|This article is part of UnNews||Straight talk, from straight faces|
13 June 2012
WASHINGTON, DC – Postmaster General Patrick Donahue warned Americans that they may be reduced to using email, instant messaging, social utility services such as Facebook and MySpace, cellular telephones, and private freight- and package-delivery companies such as FedEx and UPS to communicate, rather than depending upon the United States Postal Service to deliver mail and parcels, “unless the government hands us a bailout.”
The beleaguered Postal Service is $3.2 billion in debt, and that's in only the first quarter of the new fiscal year. “We have two or three choices,” Donahue said, “if we don't get a massive, taxpayer-supported bailout: (a) fire a bunch of civil servants—in this case, postal workers—(2) cut services, and/or (c) both.”
Critics of the Postal Service suggested a third (or a fourth, depending upon how one counts) possibility: start delivering mail by Pony Express.
“It worked before, and it could work again,” freight transportation tycoon Alexander Majors declared.
The original Pony Express delivered mail from St. Louis to Sacramento, crossing the Great Plains, the Rocky Mountains, and the High Sierra, often while riders fought off attacks by crazed
savages redskins Indians Native Americans.
According to historians, the fabled mail delivery system succumbed to technological advances, much as the present-day Postal Service is being made obsolete by computerized and digital media. “It couldn't compete with the transcontinental telegraph and the transcontinental railroad,” Drake Edwards, a communications professor at ITT Technical Institute, said. He believed that a modern resurrection of the Pony Express would not last much longer than the original outfit lasted, which was about 18 months, “or about as long as the United Postal Service has left.”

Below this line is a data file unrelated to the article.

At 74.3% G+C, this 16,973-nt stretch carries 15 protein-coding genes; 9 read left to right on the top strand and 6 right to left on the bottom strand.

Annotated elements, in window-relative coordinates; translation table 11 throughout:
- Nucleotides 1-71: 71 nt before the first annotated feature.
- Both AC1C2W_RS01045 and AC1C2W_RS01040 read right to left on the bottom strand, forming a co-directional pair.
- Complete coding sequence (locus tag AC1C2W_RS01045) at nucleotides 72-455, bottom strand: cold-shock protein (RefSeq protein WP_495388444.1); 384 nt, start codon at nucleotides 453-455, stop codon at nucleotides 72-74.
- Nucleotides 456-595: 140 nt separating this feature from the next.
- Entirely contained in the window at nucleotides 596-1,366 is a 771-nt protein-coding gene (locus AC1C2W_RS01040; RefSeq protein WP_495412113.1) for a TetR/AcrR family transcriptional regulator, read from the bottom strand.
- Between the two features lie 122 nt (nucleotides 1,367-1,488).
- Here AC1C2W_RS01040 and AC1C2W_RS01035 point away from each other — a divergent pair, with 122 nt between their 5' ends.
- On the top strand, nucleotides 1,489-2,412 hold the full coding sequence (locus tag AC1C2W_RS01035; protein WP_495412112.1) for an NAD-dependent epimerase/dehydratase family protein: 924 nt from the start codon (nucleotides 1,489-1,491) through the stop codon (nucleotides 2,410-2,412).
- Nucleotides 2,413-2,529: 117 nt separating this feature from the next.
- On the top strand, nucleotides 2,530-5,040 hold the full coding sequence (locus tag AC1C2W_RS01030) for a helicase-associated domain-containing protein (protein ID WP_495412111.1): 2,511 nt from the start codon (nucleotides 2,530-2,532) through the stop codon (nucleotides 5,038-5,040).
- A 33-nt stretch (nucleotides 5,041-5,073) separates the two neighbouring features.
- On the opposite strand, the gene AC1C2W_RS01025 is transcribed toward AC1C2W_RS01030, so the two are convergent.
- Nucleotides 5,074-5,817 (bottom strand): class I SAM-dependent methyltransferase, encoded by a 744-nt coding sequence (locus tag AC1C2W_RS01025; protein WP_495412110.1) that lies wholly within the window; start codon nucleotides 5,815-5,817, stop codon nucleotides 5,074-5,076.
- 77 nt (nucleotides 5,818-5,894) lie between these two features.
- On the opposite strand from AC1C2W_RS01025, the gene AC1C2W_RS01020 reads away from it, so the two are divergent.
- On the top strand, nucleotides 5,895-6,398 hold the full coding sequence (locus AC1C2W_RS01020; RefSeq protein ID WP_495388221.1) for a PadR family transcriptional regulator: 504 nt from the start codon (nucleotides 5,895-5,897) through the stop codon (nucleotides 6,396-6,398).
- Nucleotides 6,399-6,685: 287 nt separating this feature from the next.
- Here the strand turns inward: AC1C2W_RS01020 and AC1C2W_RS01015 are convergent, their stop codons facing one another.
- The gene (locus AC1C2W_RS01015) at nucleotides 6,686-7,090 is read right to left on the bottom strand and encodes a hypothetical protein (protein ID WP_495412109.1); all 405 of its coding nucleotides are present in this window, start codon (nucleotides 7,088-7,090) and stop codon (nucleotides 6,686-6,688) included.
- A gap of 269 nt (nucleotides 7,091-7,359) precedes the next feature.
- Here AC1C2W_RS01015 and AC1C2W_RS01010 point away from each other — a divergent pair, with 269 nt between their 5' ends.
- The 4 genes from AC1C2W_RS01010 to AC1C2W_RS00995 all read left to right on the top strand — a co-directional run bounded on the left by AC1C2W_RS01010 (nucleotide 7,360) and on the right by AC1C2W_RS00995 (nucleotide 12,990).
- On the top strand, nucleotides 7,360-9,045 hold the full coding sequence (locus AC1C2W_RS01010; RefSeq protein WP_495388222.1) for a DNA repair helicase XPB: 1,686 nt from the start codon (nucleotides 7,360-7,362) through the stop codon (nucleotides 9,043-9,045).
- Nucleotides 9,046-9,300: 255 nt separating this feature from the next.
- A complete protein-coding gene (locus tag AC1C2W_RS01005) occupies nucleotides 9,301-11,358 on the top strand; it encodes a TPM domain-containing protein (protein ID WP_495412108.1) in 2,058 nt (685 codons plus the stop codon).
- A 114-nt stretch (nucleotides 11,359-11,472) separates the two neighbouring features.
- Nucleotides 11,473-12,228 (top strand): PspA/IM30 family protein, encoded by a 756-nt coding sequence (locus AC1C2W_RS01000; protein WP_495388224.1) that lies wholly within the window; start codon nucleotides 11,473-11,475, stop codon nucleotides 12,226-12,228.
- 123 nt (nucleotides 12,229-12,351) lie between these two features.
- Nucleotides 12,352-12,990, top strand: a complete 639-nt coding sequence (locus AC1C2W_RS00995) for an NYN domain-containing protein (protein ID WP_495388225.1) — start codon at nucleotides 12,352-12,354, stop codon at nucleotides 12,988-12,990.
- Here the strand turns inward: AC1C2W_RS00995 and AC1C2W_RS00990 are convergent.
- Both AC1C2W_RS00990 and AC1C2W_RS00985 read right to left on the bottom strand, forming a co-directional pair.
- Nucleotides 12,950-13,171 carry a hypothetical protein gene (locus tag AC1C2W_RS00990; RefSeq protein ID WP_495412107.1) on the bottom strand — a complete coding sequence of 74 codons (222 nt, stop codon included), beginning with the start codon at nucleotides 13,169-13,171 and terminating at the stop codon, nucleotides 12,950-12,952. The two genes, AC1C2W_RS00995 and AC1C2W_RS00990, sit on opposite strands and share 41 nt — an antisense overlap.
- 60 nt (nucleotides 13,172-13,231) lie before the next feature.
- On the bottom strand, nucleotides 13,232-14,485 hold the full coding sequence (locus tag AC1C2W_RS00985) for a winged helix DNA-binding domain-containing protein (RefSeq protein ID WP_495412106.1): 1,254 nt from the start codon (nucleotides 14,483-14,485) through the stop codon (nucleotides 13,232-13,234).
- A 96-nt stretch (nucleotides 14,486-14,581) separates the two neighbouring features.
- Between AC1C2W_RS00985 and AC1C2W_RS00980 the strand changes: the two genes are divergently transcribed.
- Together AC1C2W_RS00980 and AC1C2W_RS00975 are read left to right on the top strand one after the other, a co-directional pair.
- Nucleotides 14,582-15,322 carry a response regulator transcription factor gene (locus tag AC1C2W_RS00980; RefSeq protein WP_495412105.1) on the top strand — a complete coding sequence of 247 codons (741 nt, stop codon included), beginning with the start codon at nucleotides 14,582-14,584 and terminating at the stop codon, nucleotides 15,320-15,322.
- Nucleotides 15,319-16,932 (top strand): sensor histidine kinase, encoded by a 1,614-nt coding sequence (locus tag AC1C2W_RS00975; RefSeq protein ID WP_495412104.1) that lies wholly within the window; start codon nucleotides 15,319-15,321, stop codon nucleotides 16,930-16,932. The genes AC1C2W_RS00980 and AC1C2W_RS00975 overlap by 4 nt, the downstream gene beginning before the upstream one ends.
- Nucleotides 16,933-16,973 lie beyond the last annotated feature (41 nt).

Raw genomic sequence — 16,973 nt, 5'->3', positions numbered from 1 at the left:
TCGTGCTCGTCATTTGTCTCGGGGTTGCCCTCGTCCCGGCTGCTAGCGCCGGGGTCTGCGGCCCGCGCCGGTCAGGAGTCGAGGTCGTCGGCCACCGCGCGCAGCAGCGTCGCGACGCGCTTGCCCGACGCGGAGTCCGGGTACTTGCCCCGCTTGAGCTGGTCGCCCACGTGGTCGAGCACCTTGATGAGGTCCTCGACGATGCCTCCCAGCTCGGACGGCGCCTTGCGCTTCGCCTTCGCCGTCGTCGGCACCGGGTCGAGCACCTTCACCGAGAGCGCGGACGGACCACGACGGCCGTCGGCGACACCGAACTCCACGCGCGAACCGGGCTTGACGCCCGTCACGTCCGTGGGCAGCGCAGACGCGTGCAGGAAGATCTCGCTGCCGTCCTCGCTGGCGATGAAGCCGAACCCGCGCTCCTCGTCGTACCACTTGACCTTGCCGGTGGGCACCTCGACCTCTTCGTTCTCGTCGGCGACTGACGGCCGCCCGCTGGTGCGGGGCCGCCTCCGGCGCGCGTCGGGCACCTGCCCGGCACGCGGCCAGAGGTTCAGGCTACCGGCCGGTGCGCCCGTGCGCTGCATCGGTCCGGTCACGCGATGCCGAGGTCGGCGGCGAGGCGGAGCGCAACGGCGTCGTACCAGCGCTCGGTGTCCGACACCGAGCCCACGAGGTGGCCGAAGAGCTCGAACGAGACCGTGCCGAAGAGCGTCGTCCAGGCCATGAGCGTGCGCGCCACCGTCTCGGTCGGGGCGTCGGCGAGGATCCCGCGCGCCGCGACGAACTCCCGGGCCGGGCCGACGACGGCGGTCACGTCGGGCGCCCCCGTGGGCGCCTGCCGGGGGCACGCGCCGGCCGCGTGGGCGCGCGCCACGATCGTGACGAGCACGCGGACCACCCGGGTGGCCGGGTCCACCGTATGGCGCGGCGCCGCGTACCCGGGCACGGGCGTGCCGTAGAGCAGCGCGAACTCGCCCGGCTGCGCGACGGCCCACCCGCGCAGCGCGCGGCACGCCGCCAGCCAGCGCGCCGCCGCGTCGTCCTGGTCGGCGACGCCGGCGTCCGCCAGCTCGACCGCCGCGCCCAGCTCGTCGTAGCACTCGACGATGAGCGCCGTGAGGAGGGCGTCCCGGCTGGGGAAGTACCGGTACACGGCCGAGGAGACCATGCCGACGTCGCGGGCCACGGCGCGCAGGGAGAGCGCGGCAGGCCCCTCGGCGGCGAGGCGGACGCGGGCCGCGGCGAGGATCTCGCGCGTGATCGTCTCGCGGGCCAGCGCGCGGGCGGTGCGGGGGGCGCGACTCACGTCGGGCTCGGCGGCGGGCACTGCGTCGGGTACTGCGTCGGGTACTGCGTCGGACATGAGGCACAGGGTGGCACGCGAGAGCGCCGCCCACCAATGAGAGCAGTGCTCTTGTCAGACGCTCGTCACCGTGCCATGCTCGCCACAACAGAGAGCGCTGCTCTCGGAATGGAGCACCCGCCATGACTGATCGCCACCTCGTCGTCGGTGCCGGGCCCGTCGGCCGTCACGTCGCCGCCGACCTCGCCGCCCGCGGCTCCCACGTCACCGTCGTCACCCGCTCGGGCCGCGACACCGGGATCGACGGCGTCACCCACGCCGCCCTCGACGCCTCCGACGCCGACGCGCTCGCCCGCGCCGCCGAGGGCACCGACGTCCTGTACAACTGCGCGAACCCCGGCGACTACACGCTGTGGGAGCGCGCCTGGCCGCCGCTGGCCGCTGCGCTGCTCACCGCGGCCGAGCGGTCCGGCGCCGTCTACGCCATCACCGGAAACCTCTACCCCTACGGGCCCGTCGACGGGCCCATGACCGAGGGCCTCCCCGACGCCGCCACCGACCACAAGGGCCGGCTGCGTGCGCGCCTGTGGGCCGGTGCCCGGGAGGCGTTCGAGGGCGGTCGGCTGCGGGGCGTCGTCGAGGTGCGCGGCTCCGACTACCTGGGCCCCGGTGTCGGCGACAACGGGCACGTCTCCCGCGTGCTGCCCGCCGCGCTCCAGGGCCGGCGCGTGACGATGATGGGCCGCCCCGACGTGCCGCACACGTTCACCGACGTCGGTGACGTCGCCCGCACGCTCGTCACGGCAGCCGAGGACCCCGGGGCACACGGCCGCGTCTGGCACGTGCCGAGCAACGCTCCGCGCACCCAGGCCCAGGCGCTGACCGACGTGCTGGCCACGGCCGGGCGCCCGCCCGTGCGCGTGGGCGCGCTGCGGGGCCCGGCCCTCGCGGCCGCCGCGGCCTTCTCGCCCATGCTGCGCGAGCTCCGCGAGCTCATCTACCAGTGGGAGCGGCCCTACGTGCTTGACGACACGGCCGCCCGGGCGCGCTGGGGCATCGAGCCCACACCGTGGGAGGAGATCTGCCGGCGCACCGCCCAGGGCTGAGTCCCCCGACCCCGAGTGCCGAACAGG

Ironically, the Pony Express earned $90,000 but cost $200,000 to operate, so that, when it was discontinued, the operation had lost $110,000. “Delivering love letters and bills had about as much commercial success then as it does now,” Edwards observed. “No wonder the Postal Service is going broke.”
“We're not 'going broke,'” the Postmaster General disagreed with Edwards' assessment, “not yet, anyway, but we will—if Uncle Sam doesn't do the right thing and give us a bailout. We deserve it just as much as Solyndra, GM, the banks, and the other incompetent companies in the private sector, and we're too big
for our britches to fail, too.”
Edwards' prediction that the Pony Express will replace the Postal Service caused a commotion on Wall Street. Stocks rallied briefly, before succumbing to the stagnation that has become typical of the market since the election of Barack Obama in 2008.
Unfazed by Edwards' prediction, Donahue announced that, starting in January, 2013, “if the Post Office is still around,” First-Class postage stamps will increase from forty-two cents to “$101.85.”